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From The Silvae of Statius translated with Introduction and Notes, by D. A. Slater; Oxford: The Clarendon Press; 1908; pp. 147-152.



III    Quis duri silicis

The Emperor’s road.

WHAT means the clash of stubborn flint and ponderous steel that fills the stony Appian where it neighbours the sea? Not from Libyan hordes, I know, comes the turmoil. No alien chief, whose warfare keeps faith with no man, is restlessly harrying the Campanian lands; nor is a Nero bridling the rapids, hewing down hills, and filling up discoloured marshes. He who with courts of law and justice has encircled the warlike threshold of Janus; he who to chaste Ceres gives back her long lost fields and temperate acres; he who suffers not men to be unsexed; the censor who will not have grown youths stand in dread of punishment for their comeliness; he who restores the Thunderer to his Capitol and makes Peace dwell in her own shrine; he who consecrates a temple to his father’s race and hallows the Flavian1 148 sway; — this is his handiwork. In anger at the roads that delayed his people and the plains that checked their goings to and fro, he puts an end to the long circuits of old, re-lays the track and makes firm the heavy sand. It is his pleasure to bring the home of the Euboic Sibyl, the Gauran bay, and sultry Baiae nearer to the Seven Hills.

Here of old the traveller, moving slow in his carriage, with one wheel foundered,2 hung and swung in balanced torture, while the churlish soil swallowed his wheels, and in mid land the Latins shuddered at the ills of sea-voyaging. No swift journeying was theirs: while the suppressed ruts clogged and checked their going, and the tired nags, fretting at their burden, under the high yoke crawled upon their way. But now what was a whole day’s journey is become scarce two hours’ travel. No barque, no straining bird of the air will make better speed.

The first task was to prepare the furrow, to open a track and with deep digging hollow out the earth; the next in other wise to re-fill the caverned trench, and prepare a lap on which the convex surface of the road might be erected, lest the ground should sink or the spiteful earth yield an unstable bed for the deep-set blocks: then, with close-knit revetments on this side and on that, and with many a brace, to gird the road. What a multitude of hands wrought together at the work! These felled the forest and stripped the hills; those made smooth the beams 149 and the rocks with steel: these bound the stones together and wove fast the work with baked bricks and dingy pumice; others with might and main dried the thirsty pools and drained off afar the lesser rivulets. Such toilers might have hollowed Athos and shut in sad Helle’s moaning flood with a bridge not of boats. It had been short work for them — did not heaven warn them from the way — to make Inos’ Isthmus unite, not part, two seas.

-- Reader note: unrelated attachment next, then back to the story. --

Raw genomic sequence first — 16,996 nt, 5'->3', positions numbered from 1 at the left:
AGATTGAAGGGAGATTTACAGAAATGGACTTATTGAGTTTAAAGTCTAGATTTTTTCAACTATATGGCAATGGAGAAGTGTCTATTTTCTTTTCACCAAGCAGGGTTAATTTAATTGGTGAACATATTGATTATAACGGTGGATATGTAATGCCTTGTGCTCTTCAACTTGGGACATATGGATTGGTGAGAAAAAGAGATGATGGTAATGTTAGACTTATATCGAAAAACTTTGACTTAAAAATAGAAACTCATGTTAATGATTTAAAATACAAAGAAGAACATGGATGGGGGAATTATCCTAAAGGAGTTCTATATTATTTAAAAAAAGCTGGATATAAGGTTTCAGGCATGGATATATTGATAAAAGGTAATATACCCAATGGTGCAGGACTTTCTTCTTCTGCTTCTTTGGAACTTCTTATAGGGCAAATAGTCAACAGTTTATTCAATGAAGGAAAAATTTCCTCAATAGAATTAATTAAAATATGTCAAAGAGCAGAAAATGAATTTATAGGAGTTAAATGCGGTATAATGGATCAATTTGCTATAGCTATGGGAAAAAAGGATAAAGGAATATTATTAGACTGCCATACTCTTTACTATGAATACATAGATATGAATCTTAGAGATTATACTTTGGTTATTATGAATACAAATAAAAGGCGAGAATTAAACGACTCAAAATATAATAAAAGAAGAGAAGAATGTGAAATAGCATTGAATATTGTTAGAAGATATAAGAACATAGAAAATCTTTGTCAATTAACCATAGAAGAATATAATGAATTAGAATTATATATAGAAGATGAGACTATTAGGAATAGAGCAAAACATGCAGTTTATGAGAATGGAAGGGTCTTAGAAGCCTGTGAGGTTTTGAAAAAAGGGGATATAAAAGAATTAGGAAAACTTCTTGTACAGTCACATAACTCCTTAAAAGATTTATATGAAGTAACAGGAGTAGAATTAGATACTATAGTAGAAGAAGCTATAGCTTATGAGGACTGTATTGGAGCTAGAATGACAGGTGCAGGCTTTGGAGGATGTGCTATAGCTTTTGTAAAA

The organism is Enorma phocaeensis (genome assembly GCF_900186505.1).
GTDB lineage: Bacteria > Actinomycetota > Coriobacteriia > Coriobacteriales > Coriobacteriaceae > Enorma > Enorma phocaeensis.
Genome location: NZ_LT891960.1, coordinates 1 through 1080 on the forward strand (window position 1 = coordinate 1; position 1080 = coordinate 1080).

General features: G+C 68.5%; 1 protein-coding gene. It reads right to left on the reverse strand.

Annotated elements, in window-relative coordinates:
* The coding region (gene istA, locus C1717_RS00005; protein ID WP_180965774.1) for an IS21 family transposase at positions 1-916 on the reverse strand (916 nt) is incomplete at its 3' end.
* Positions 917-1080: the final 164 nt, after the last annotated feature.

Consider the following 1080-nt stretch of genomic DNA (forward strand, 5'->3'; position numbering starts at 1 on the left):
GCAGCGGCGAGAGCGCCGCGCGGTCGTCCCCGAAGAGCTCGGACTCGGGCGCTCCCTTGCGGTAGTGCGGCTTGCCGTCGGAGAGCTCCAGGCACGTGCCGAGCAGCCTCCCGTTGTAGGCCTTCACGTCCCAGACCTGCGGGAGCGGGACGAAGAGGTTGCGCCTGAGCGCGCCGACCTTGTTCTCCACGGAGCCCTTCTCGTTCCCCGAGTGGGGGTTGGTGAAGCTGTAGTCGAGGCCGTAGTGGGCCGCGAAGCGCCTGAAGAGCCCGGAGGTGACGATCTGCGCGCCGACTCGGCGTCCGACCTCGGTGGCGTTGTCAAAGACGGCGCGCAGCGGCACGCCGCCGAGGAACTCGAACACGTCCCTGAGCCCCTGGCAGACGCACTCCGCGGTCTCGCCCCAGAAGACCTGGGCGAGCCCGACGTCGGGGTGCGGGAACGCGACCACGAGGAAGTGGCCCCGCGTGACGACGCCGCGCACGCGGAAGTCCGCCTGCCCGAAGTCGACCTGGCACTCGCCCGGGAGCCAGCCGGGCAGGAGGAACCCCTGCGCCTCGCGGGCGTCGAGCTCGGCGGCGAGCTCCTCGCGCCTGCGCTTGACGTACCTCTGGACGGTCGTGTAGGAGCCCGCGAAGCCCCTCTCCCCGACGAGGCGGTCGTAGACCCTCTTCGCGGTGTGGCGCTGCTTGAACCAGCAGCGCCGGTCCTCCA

Shores and nodding woods are all astir, and far through the heart of the cities resounds the crash; the echo, breaking on this side and on that, is tossed from vine-clad Massicus to Gaurus. Peaceful Cyme marvels at the tumult; sluggish Savo and the marshes of Liternum are amazed.

Soon Vulturnus with yellow locks, and far-streaming ooze of moisture on his sedge-crowned heads, arose and leant on the vast span of the Emperor’s bridge. Hoarse from his lips surged a cry: ‘Hail, kind founder of my lands, how hast thou curbed, within the straight course thou enjoinest, me, who overflowed of old the pathless valleys and knew nor bank nor bound? Now I, that was so grim and terrible, and aforetime scarce brooked the hesitating barques, bear to-day a bridge and am become a thoroughfare. The flood that was wont to rend the land and whirl the forest (ah, shame!) is henceforth but a river. Yet am I grateful: the reward is worth the thraldom; for it is at thy bidding, and under thy rule that I have yielded; and men will read of thee as my strong disposer and lord for ever of my banks. 150 And now thou honourest me with a sumptuous dyke and sufferest me not to go neglected, but dost banish afar barren soil and foul reproach, that my stream may not be defiled with dust or charged with mud, when I am lost3 in the depths of the Tyrrhene sea — such is Cinyphian Bagrada that between his silent banks goes winding through the fields of Carthage; — nay, but so clear shall be my hurrying waters, that their pure flood shall rival the still sea, and challenge the stream of neighbouring Liris.